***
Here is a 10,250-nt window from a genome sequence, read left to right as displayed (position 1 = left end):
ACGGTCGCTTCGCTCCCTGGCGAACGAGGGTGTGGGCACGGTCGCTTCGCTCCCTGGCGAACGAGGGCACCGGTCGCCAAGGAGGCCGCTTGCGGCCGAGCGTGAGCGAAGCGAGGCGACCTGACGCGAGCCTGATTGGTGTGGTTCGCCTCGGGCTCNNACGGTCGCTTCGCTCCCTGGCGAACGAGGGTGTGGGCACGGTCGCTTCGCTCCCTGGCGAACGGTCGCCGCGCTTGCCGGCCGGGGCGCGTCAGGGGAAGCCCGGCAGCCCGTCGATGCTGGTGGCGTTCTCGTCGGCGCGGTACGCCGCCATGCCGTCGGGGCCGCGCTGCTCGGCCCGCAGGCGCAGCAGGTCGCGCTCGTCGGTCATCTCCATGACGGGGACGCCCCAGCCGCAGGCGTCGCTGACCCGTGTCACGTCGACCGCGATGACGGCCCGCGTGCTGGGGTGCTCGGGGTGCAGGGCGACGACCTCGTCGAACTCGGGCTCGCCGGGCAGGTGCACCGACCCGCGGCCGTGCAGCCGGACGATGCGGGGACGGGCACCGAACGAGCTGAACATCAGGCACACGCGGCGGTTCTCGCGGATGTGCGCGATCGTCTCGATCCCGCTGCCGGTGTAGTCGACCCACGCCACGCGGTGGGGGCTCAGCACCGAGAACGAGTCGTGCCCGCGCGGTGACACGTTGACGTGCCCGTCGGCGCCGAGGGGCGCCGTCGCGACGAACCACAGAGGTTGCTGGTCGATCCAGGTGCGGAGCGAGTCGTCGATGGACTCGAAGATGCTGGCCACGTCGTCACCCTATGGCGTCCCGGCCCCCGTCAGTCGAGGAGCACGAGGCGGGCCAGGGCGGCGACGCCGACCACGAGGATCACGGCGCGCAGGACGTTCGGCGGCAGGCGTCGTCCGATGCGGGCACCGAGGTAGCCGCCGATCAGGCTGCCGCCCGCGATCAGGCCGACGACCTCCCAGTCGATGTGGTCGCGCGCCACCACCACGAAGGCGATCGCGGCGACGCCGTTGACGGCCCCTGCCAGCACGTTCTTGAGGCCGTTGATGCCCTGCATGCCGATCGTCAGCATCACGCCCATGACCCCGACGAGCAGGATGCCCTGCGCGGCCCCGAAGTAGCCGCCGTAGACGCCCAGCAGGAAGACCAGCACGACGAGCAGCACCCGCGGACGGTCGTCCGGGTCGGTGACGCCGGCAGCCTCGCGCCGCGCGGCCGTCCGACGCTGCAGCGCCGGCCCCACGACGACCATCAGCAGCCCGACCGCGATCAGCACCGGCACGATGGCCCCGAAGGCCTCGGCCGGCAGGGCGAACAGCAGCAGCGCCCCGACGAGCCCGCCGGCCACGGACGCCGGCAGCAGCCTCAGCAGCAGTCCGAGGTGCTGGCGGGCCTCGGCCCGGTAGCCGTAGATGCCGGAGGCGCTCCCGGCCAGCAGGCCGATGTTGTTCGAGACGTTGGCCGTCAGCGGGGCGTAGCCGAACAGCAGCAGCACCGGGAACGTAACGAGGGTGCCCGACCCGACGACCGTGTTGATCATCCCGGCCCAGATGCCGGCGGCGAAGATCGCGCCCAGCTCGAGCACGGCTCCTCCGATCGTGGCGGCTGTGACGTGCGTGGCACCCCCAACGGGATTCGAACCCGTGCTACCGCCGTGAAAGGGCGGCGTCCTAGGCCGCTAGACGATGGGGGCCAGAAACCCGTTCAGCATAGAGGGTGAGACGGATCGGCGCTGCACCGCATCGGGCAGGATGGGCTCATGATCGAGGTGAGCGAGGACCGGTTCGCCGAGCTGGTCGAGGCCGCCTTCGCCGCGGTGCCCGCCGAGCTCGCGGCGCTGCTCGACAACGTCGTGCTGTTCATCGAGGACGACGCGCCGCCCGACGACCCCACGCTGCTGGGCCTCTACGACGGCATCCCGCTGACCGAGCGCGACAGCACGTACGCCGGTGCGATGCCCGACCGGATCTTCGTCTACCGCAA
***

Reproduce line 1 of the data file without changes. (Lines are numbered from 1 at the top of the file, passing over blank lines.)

Here is a 10,250-nt window from a genome sequence, read left to right as displayed (position 1 = left end):